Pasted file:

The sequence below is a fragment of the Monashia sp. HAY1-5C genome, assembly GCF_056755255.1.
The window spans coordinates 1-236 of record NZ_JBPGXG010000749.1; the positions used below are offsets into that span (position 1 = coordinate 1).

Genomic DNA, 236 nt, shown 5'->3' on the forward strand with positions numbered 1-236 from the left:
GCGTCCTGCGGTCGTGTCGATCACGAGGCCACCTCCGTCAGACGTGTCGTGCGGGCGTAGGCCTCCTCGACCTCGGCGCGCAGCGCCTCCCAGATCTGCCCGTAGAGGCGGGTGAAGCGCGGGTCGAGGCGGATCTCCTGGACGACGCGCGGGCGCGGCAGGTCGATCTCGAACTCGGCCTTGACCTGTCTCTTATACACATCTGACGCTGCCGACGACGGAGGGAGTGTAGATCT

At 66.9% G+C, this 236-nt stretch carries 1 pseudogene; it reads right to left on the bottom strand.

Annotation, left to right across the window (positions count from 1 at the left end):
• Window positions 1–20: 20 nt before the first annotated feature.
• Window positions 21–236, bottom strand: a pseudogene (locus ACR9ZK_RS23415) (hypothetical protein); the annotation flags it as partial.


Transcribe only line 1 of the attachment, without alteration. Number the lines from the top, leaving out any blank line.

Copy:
The sequence below is a fragment of the Monashia sp. HAY1-5C genome, assembly GCF_056755255.1.